but i try to see the positives to technology as well, because -- well, it's here. there is no fighting it, and it can be a very positive tool. there is so much more available to us. there is far more writing out there, and some of it quite good! self-publishing and e-publishing has allowed many to express themselves and have their ideas and voices heard, without having to wait for the nod of approval from giant publishing houses first. i think what it comes down to is our own personal approach and use of technology, and our attitude towards it (and how we teach our children, as parents and teachers, to use this tool). i think you can get just as much out of it as you want. but as a society as a whole? well, i think we'll have to wait and see where we are in a generation or two. perhaps we'll grow a third blackberry thumb ;)

    thanks for your always interesting posts, erin.

  2. Ana - I mean ana - I love reading your comments. I think we're like virtual next-door-neighbours. Hmm, that sounds odd in context of my post. Yeah, I think you're right. I remember always being on the phone with Dave, my first boyfriend. The phone was purchased at Consumer's Distributing. Remember that store? It seemed high tech at the time and the numbers made a chirping sound when you pressed them. I'm sure if I were dating Dave now as a teenager, I'd be texting him all the time unaware that eventually he'd be texting me to tell me that he'd just been making out with Alexis and that it was over. "LXS is ht, yr nt - dmpt!" Something like that. Oh those good old days.

    I think your lack of a shift key makes you a bit of a Luddite, so rock on!

    Love the third thumb. It could be coming.

  3. oh, here, sit down. how do you take your coffee, neighbour? i do remember consumer's distributing! i pined over the barbie and was given "sandy the ballerina" instead. which i still have and love. and i think we had that same phone. sometimes, the buttons would stick.

    i had a good giggle at your texting. do you know about my pathetic texting skills yet? oh, you'll need another coffee for that story.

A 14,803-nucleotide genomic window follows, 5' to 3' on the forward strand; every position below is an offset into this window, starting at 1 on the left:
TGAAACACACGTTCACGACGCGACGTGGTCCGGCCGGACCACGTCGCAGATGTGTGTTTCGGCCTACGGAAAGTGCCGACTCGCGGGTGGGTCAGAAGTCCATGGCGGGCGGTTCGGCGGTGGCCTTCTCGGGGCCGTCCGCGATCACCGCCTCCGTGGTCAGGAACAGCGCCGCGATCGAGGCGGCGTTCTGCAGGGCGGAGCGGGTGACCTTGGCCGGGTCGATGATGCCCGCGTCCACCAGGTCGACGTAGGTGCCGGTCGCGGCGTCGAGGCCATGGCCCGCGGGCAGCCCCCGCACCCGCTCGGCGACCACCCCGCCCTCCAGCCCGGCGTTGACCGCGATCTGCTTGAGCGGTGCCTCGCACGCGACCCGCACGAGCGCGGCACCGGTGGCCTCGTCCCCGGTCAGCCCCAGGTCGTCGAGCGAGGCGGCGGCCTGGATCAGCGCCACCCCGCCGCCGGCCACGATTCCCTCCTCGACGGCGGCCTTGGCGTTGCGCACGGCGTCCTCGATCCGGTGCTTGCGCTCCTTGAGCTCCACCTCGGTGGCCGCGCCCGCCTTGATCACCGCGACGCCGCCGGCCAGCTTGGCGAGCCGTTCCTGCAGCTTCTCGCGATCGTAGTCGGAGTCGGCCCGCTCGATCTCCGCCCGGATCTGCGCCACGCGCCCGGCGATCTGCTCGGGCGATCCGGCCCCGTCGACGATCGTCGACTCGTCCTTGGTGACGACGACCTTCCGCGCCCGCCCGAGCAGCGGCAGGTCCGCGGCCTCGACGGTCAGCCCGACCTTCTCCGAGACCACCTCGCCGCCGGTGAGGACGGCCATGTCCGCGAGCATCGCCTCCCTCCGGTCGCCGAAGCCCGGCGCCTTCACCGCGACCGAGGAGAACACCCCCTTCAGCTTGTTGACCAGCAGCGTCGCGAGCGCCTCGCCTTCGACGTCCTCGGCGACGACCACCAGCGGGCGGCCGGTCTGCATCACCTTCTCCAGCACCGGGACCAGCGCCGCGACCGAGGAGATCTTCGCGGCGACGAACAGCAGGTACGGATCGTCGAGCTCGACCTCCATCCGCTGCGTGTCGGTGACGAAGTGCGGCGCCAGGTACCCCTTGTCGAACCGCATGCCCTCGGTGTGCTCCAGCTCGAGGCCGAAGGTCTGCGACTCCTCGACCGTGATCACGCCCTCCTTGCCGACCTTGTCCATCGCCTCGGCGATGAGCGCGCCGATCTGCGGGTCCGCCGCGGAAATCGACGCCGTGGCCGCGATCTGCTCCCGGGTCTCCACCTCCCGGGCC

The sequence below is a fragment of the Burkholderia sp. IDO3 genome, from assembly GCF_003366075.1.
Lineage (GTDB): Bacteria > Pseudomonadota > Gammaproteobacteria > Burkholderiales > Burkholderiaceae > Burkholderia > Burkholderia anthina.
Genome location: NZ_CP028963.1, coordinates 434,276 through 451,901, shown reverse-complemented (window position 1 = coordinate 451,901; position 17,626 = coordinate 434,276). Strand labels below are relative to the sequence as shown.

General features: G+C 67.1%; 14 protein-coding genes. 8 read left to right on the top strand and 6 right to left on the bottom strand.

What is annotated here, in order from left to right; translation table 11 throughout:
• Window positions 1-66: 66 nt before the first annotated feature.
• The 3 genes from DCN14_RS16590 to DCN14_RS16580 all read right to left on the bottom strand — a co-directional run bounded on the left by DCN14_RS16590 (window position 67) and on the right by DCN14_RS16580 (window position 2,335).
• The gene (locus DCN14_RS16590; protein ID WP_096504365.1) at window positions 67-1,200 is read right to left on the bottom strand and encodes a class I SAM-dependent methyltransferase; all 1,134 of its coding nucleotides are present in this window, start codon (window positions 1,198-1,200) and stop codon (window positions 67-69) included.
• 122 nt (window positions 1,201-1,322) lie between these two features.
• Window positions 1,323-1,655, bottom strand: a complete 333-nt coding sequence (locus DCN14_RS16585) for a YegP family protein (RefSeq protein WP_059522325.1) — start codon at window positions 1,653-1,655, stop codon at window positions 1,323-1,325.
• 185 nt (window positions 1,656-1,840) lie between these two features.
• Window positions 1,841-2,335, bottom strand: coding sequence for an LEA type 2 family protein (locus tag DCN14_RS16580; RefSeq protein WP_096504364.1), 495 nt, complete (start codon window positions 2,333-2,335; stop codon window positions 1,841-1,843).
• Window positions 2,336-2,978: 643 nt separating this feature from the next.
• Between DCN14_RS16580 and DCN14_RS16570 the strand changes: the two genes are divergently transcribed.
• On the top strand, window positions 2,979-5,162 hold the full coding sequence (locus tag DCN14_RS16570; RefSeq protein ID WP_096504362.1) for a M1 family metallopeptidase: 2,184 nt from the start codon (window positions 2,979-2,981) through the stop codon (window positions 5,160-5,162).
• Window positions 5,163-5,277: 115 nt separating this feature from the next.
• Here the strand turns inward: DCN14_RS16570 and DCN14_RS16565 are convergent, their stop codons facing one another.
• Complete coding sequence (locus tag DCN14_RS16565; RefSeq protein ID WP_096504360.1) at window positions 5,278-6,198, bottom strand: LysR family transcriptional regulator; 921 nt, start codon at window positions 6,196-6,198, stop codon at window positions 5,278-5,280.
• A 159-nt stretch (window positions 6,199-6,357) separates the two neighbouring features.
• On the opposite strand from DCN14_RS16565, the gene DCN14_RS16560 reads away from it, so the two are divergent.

"I think your lack of a shift key makes you a bit of a Luddite, so rock on!

    i think i'll be quoting you on that one. if i may?

  4. "...(and how we teach our children, as parents and teachers, to use this tool)..."

    The problem is it is such a brave new world, I don't think parents and teachers have a full grasp of the extent of what all that technology can do and the reach it has. It is all evolving so fast, we're all constantly experimenting with it.

    The other problem too is the fact that the latest generation of parents seems so self-entitled (like that parent at your children's party who thought she was so important she spent the entire time texting instead of socializing face to face, making you feel like what you had to say was not important) and they're passing this sense of self-entitlement on to their children by not disciplining them in the least. We ate lunch at Harvey's on Saturday. We sat in a booth and a kid at the other half of our booth, which was separated by a partition, spent the entire time kicking his seat and driving us crazy. I would never have allowed that with my children but the mother just sat there oblivious.

    It just seems to me that people weren't that bad 20, 30 years ago. Has all this technology prompted the demise of basic good manners and common courtesy?

    Yes, I know, I'm an old curmudgeon too, lol!

    Erin, see how you gave us so much to ponder so early in the week?

  5. I'm right there with you. I read the same book review and was struck by what a long time ago, it seemed, that world existed. I think as a people we're much the less for everything and everyone being so accessible. The beauty of a book isn't contained simply in it's words but in the whole--it cover art, etc. The idea that such beautiful things are slowly going to disappear is beyond sad. On the subject of manners--we're just as guilty if we don't at least hold the line. I absolutely refuse to talk to people who text while we're holding a conversation. I'm showing my age.

  6. Oh yes girl we're on the same page! I'm an old party pooper too :)

    Every body I know is on Facebook, yet I resist because I spend enough time at my laptop as it is and I feel it would be like giving access to underwear drawer to the whole planet!

    I know I know you can set the security high....But no.

    A good book is the best way to spend some time


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I'm a slightly off-beat Toronto-area teacher who enjoys writing and photography. I come from a family of collectors and now I'm dragging my own family around to yard sales. It's just a bit of fun. Enjoy the scenes.